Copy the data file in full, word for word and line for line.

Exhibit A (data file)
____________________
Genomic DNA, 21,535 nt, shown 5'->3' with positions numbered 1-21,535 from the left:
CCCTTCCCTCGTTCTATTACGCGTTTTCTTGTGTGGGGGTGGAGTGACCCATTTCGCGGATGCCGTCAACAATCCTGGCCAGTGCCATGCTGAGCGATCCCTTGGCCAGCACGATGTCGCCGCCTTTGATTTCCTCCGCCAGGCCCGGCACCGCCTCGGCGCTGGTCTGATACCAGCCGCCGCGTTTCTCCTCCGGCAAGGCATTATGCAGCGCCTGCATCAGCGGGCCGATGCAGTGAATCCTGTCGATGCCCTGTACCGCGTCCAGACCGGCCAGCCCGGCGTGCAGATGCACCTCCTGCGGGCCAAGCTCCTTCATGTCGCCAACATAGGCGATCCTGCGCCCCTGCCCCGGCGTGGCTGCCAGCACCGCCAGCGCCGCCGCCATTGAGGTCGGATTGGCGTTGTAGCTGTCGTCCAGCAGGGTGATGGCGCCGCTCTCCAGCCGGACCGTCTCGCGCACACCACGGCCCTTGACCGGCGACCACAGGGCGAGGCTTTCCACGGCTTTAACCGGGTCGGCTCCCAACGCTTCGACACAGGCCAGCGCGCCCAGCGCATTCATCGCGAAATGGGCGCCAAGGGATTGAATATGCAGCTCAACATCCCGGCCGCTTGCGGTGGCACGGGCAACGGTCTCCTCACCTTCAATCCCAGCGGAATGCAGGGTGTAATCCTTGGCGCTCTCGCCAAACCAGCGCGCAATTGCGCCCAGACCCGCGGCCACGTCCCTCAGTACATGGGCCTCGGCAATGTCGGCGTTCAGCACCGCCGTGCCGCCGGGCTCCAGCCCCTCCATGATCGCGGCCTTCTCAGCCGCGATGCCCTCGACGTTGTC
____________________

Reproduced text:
Genomic DNA, 21,535 nt, shown 5'->3' with positions numbered 1-21,535 from the left:
CCCTTCCCTCGTTCTATTACGCGTTTTCTTGTGTGGGGGTGGAGTGACCCATTTCGCGGATGCCGTCAACAATCCTGGCCAGTGCCATGCTGAGCGATCCCTTGGCCAGCACGATGTCGCCGCCTTTGATTTCCTCCGCCAGGCCCGGCACCGCCTCGGCGCTGGTCTGATACCAGCCGCCGCGTTTCTCCTCCGGCAAGGCATTATGCAGCGCCTGCATCAGCGGGCCGATGCAGTGAATCCTGTCGATGCCCTGTACCGCGTCCAGACCGGCCAGCCCGGCGTGCAGATGCACCTCCTGCGGGCCAAGCTCCTTCATGTCGCCAACATAGGCGATCCTGCGCCCCTGCCCCGGCGTGGCTGCCAGCACCGCCAGCGCCGCCGCCATTGAGGTCGGATTGGCGTTGTAGCTGTCGTCCAGCAGGGTGATGGCGCCGCTCTCCAGCCGGACCGTCTCGCGCACACCACGGCCCTTGACCGGCGACCACAGGGCGAGGCTTTCCACGGCTTTAACCGGGTCGGCTCCCAACGCTTCGACACAGGCCAGCGCGCCCAGCGCATTCATCGCGAAATGGGCGCCAAGGGATTGAATATGCAGCTCAACATCCCGGCCGCTTGCGGTGGCACGGGCAACGGTCTCCTCACCTTCAATCCCAGCGGAATGCAGGGTGTAATCCTTGGCGCTCTCGCCAAACCAGCGCGCAATTGCGCCCAGACCCGCGGCCACGTCCCTCAGTACATGGGCCTCGGCAATGTCGGCGTTCAGCACCGCCGTGCCGCCGGGCTCCAGCCCCTCCATGATCGCGGCCTTCTCAGCCGCGATGCCCTCGACGTTGTC